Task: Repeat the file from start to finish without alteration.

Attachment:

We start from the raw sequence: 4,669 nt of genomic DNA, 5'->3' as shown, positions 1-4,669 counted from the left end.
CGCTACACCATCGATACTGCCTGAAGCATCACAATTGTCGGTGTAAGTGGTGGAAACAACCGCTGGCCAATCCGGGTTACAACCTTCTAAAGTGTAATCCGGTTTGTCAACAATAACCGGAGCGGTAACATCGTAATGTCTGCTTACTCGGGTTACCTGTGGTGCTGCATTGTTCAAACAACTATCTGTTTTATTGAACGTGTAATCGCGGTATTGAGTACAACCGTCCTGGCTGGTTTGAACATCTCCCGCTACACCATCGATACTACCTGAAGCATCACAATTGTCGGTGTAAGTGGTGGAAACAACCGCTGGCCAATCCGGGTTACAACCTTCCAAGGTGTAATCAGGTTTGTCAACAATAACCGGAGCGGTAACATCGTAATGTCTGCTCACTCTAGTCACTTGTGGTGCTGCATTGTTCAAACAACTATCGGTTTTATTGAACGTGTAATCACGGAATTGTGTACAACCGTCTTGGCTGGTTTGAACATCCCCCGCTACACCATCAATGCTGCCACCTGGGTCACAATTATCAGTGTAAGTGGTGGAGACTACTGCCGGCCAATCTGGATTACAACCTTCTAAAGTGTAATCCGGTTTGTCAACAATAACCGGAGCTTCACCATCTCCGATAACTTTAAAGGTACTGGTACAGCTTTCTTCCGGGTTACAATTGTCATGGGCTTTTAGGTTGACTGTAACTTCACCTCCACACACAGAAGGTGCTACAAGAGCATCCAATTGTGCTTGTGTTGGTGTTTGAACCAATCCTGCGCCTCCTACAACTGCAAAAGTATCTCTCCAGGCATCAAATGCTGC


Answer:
We start from the raw sequence: 4,669 nt of genomic DNA, 5'->3' as shown, positions 1-4,669 counted from the left end.
CGCTACACCATCGATACTGCCTGAAGCATCACAATTGTCGGTGTAAGTGGTGGAAACAACCGCTGGCCAATCCGGGTTACAACCTTCTAAAGTGTAATCCGGTTTGTCAACAATAACCGGAGCGGTAACATCGTAATGTCTGCTTACTCGGGTTACCTGTGGTGCTGCATTGTTCAAACAACTATCTGTTTTATTGAACGTGTAATCGCGGTATTGAGTACAACCGTCCTGGCTGGTTTGAACATCTCCCGCTACACCATCGATACTACCTGAAGCATCACAATTGTCGGTGTAAGTGGTGGAAACAACCGCTGGCCAATCCGGGTTACAACCTTCCAAGGTGTAATCAGGTTTGTCAACAATAACCGGAGCGGTAACATCGTAATGTCTGCTCACTCTAGTCACTTGTGGTGCTGCATTGTTCAAACAACTATCGGTTTTATTGAACGTGTAATCACGGAATTGTGTACAACCGTCTTGGCTGGTTTGAACATCCCCCGCTACACCATCAATGCTGCCACCTGGGTCACAATTATCAGTGTAAGTGGTGGAGACTACTGCCGGCCAATCTGGATTACAACCTTCTAAAGTGTAATCCGGTTTGTCAACAATAACCGGAGCTTCACCATCTCCGATAACTTTAAAGGTACTGGTACAGCTTTCTTCCGGGTTACAATTGTCATGGGCTTTTAGGTTGACTGTAACTTCACCTCCACACACAGAAGGTGCTACAAGAGCATCCAATTGTGCTTGTGTTGGTGTTTGAACCAATCCTGCGCCTCCTACAACTGCAAAAGTATCTCTCCAGGCATCAAATGCTGC